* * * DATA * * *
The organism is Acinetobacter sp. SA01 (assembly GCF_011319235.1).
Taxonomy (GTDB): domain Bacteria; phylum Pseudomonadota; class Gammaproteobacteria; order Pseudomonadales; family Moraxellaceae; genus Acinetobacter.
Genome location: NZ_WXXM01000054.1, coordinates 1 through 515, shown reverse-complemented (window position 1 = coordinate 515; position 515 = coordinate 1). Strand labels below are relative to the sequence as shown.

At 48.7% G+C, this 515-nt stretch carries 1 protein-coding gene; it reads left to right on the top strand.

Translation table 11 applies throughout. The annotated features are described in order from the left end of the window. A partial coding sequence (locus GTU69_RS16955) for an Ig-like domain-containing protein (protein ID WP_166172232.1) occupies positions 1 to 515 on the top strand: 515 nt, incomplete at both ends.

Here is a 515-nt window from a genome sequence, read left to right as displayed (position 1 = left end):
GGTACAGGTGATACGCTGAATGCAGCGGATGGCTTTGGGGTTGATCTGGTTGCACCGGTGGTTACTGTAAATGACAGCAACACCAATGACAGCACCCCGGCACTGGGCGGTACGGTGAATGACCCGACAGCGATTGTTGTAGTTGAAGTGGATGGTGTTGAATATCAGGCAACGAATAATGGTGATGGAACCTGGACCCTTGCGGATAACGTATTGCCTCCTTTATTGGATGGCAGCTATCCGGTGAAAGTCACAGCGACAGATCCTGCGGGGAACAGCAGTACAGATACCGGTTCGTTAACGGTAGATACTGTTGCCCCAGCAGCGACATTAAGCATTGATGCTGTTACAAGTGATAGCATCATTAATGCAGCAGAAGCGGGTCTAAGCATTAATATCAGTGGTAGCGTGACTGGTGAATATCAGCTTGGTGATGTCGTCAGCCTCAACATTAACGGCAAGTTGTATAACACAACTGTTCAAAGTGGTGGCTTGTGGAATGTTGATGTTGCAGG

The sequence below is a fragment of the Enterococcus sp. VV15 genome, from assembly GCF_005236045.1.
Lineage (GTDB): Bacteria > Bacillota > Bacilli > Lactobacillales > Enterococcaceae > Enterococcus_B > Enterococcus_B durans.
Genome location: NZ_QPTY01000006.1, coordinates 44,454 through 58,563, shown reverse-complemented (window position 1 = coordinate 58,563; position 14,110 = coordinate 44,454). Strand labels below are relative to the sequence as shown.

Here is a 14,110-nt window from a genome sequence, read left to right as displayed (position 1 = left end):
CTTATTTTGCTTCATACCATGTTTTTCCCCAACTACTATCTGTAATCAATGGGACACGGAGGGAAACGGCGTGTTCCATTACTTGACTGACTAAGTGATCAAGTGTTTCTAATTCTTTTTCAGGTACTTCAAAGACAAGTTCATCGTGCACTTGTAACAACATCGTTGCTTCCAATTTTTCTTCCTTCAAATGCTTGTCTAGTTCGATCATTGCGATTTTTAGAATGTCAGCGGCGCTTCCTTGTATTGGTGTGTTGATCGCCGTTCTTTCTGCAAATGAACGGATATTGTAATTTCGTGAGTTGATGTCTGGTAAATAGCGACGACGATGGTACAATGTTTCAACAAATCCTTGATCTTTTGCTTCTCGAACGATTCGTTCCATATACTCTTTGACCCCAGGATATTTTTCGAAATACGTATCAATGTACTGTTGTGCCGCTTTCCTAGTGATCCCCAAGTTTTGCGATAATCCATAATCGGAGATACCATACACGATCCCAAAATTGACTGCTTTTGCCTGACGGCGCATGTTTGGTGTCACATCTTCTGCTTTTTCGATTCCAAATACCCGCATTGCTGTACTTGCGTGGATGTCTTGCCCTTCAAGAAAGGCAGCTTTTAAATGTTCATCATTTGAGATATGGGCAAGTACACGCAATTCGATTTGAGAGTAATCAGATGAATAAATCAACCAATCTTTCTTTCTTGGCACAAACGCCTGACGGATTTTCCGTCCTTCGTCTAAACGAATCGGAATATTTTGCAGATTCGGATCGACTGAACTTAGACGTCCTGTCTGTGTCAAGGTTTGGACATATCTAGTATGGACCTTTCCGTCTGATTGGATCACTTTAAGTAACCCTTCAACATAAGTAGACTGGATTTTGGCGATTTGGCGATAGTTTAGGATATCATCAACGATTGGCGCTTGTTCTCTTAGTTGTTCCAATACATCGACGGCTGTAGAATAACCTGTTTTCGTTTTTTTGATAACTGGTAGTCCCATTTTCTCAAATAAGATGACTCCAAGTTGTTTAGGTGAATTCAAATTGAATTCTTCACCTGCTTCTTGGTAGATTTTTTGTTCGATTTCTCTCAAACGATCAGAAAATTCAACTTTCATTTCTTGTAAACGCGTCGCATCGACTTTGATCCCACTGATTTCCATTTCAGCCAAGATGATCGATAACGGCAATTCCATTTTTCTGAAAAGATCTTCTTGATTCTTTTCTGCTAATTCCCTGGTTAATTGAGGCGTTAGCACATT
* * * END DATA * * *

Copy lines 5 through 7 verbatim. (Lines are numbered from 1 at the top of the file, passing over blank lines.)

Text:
Translation table 11 applies throughout. The annotated features are described in order from the left end of the window. A partial coding sequence (locus GTU69_RS16955) for an Ig-like domain-containing protein (protein ID WP_166172232.1) occupies positions 1 to 515 on the top strand: 515 nt, incomplete at both ends.

Here is a 515-nt window from a genome sequence, read left to right as displayed (position 1 = left end):
GGTACAGGTGATACGCTGAATGCAGCGGATGGCTTTGGGGTTGATCTGGTTGCACCGGTGGTTACTGTAAATGACAGCAACACCAATGACAGCACCCCGGCACTGGGCGGTACGGTGAATGACCCGACAGCGATTGTTGTAGTTGAAGTGGATGGTGTTGAATATCAGGCAACGAATAATGGTGATGGAACCTGGACCCTTGCGGATAACGTATTGCCTCCTTTATTGGATGGCAGCTATCCGGTGAAAGTCACAGCGACAGATCCTGCGGGGAACAGCAGTACAGATACCGGTTCGTTAACGGTAGATACTGTTGCCCCAGCAGCGACATTAAGCATTGATGCTGTTACAAGTGATAGCATCATTAATGCAGCAGAAGCGGGTCTAAGCATTAATATCAGTGGTAGCGTGACTGGTGAATATCAGCTTGGTGATGTCGTCAGCCTCAACATTAACGGCAAGTTGTATAACACAACTGTTCAAAGTGGTGGCTTGTGGAATGTTGATGTTGCAGG